For me, I have 3 smartphones (1 on 5GB of data, 1 on 2GB of data, and one on 300MB of data) and a tablet (currently costing $30/mo in data costs).  Even with all that switching to these plans would kind of come out as a wash for me.  Why?  Because they insist on you signing up for unlimited voice and text.  I currently have a 1400 minute/month plan and I don’t even really use that.  What I really need is a data sharing plan that doesn’t make me pay for unlimited voice/text!  So again, I think that is what people are generally going to find.  These plans don’t really save money, but perhaps you gain a little more flexibility in your data handling.

And that is the basic dilemma offered in these plans – simplified data sharing, but you have to take stuff you don’t necessarily need to get it.  Why did they do that?  Simple – voice is cheap these days.  No one wants to use it.  Data is king right now – data is where the real money is now, and in the future as we move toward VoIP (think Skype, etc.) which is all data.  The interesting thing is that AT&T plans to keep offering its current individual and family plans alongside these new shared data plans.  It’s going to be interesting to see what people choose going forward and I’m glad to see that AT&T is going to give people all options.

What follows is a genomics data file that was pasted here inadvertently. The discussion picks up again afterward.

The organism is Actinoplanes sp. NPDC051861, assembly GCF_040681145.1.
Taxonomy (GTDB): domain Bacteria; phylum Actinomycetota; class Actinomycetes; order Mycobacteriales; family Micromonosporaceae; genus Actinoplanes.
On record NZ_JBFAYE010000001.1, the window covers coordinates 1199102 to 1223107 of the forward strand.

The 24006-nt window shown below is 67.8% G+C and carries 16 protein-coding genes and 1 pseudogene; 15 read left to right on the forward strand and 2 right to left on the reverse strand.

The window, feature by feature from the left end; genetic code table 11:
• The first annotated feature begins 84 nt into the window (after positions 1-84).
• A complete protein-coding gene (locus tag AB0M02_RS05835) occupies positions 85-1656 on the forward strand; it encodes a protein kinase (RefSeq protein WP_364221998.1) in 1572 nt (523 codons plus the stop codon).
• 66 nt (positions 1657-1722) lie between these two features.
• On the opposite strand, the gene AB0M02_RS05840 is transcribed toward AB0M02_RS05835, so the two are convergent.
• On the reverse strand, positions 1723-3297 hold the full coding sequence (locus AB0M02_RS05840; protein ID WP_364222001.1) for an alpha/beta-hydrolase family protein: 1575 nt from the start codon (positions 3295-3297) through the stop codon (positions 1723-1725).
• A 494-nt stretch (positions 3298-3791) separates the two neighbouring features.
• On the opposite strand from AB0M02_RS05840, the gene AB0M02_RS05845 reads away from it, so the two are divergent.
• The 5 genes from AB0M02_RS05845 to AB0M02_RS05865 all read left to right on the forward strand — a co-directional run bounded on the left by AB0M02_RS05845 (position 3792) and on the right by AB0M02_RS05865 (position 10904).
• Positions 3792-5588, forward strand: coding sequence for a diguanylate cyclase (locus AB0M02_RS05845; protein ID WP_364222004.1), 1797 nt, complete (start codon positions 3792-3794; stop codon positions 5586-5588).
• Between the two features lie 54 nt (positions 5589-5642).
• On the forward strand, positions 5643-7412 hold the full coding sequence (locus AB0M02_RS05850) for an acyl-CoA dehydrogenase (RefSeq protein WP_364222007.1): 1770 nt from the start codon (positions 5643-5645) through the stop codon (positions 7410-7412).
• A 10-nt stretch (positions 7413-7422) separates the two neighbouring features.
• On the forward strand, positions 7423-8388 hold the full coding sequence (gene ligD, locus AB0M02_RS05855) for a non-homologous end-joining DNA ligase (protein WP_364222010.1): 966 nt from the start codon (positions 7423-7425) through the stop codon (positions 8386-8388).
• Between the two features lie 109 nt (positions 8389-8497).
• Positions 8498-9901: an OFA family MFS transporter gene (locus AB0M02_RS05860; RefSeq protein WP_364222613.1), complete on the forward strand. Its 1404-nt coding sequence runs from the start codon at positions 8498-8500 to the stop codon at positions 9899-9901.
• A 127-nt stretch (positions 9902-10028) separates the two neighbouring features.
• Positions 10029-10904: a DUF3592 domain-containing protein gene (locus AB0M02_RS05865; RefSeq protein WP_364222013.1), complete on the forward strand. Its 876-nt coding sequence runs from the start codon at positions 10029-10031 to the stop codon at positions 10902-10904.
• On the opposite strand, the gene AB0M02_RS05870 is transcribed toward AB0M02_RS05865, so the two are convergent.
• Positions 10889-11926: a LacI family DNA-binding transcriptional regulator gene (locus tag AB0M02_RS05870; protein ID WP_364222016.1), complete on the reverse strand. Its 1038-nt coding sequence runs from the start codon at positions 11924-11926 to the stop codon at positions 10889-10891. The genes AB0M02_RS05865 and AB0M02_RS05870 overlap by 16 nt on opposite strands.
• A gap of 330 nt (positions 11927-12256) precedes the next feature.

So the shared data plans are now all starting to come out.  The AT&T plans should be available some time in August.  You can find more information about the AT&T MobileShare plans here.  Information about Verizon’s Share Everything plans can be found here.  Do the numbers work out in your favor?  Are you interested in these new shared data plans?  Tell us what you think!